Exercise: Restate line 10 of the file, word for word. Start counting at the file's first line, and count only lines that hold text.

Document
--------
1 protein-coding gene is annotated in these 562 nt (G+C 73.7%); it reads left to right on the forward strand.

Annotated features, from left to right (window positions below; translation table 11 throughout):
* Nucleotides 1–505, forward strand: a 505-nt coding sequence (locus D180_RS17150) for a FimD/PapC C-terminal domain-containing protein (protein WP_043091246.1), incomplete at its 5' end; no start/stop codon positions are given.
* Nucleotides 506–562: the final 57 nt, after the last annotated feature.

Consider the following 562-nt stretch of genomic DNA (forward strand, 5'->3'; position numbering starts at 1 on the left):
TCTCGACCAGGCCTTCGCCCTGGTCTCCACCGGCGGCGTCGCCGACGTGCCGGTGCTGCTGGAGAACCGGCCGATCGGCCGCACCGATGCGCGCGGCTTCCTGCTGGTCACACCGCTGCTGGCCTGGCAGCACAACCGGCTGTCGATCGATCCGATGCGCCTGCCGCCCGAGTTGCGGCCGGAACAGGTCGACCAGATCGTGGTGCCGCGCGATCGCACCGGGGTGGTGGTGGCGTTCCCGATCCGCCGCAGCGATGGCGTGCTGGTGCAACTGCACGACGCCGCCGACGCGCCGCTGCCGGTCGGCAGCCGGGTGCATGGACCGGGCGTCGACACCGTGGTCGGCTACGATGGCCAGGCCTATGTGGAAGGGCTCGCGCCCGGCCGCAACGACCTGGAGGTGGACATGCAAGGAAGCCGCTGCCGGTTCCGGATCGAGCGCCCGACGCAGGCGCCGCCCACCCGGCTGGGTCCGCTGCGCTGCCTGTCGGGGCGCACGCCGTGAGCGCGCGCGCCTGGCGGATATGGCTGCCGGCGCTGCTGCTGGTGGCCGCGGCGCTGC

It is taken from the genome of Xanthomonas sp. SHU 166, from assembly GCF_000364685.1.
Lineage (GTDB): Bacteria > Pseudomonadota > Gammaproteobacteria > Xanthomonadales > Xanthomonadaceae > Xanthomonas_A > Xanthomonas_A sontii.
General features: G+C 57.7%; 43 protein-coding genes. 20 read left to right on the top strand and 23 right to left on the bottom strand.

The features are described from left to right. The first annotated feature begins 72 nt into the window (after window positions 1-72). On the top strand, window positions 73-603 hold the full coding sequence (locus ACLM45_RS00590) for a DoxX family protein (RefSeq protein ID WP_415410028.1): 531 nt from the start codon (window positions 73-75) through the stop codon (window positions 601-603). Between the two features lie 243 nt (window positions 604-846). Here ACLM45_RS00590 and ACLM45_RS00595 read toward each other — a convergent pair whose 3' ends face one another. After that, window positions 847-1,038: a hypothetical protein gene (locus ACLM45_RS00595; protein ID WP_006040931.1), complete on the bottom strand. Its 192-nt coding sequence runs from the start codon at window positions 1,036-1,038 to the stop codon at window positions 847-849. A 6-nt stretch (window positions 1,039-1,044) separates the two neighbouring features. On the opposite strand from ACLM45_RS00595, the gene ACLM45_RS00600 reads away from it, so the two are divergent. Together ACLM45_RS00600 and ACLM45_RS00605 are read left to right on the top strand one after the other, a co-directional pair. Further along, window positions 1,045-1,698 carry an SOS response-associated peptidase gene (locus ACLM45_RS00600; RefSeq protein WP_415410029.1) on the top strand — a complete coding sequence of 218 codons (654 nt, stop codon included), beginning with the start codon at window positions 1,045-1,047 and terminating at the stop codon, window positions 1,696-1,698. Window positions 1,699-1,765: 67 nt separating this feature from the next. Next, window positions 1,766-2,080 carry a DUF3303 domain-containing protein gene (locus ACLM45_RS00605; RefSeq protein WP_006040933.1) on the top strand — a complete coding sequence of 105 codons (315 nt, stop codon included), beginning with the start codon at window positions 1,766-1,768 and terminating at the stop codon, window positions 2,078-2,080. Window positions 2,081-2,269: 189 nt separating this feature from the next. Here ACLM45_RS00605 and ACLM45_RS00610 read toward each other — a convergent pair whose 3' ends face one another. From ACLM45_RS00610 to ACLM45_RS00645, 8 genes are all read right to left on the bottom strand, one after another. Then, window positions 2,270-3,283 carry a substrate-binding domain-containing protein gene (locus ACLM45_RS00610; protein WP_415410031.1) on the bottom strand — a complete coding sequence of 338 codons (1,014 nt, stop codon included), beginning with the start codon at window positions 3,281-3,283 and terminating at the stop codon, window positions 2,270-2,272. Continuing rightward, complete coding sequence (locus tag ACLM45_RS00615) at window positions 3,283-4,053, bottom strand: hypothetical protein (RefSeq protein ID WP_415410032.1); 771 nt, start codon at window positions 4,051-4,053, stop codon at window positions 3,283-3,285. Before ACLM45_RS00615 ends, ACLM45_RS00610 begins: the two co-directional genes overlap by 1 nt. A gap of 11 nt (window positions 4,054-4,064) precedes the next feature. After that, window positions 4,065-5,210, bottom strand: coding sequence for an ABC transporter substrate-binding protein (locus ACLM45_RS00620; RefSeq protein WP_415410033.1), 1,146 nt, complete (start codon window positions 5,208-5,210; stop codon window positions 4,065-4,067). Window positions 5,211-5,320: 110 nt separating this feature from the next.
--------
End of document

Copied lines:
The features are described from left to right. The first annotated feature begins 72 nt into the window (after window positions 1-72). On the top strand, window positions 73-603 hold the full coding sequence (locus ACLM45_RS00590) for a DoxX family protein (RefSeq protein ID WP_415410028.1): 531 nt from the start codon (window positions 73-75) through the stop codon (window positions 601-603). Between the two features lie 243 nt (window positions 604-846). Here ACLM45_RS00590 and ACLM45_RS00595 read toward each other — a convergent pair whose 3' ends face one another. After that, window positions 847-1,038: a hypothetical protein gene (locus ACLM45_RS00595; protein ID WP_006040931.1), complete on the bottom strand. Its 192-nt coding sequence runs from the start codon at window positions 1,036-1,038 to the stop codon at window positions 847-849. A 6-nt stretch (window positions 1,039-1,044) separates the two neighbouring features. On the opposite strand from ACLM45_RS00595, the gene ACLM45_RS00600 reads away from it, so the two are divergent. Together ACLM45_RS00600 and ACLM45_RS00605 are read left to right on the top strand one after the other, a co-directional pair. Further along, window positions 1,045-1,698 carry an SOS response-associated peptidase gene (locus ACLM45_RS00600; RefSeq protein WP_415410029.1) on the top strand — a complete coding sequence of 218 codons (654 nt, stop codon included), beginning with the start codon at window positions 1,045-1,047 and terminating at the stop codon, window positions 1,696-1,698. Window positions 1,699-1,765: 67 nt separating this feature from the next. Next, window positions 1,766-2,080 carry a DUF3303 domain-containing protein gene (locus ACLM45_RS00605; RefSeq protein WP_006040933.1) on the top strand — a complete coding sequence of 105 codons (315 nt, stop codon included), beginning with the start codon at window positions 1,766-1,768 and terminating at the stop codon, window positions 2,078-2,080. Window positions 2,081-2,269: 189 nt separating this feature from the next. Here ACLM45_RS00605 and ACLM45_RS00610 read toward each other — a convergent pair whose 3' ends face one another. From ACLM45_RS00610 to ACLM45_RS00645, 8 genes are all read right to left on the bottom strand, one after another. Then, window positions 2,270-3,283 carry a substrate-binding domain-containing protein gene (locus ACLM45_RS00610; protein WP_415410031.1) on the bottom strand — a complete coding sequence of 338 codons (1,014 nt, stop codon included), beginning with the start codon at window positions 3,281-3,283 and terminating at the stop codon, window positions 2,270-2,272. Continuing rightward, complete coding sequence (locus tag ACLM45_RS00615) at window positions 3,283-4,053, bottom strand: hypothetical protein (RefSeq protein ID WP_415410032.1); 771 nt, start codon at window positions 4,051-4,053, stop codon at window positions 3,283-3,285. Before ACLM45_RS00615 ends, ACLM45_RS00610 begins: the two co-directional genes overlap by 1 nt. A gap of 11 nt (window positions 4,054-4,064) precedes the next feature. After that, window positions 4,065-5,210, bottom strand: coding sequence for an ABC transporter substrate-binding protein (locus ACLM45_RS00620; RefSeq protein WP_415410033.1), 1,146 nt, complete (start codon window positions 5,208-5,210; stop codon window positions 4,065-4,067). Window positions 5,211-5,320: 110 nt separating this feature from the next.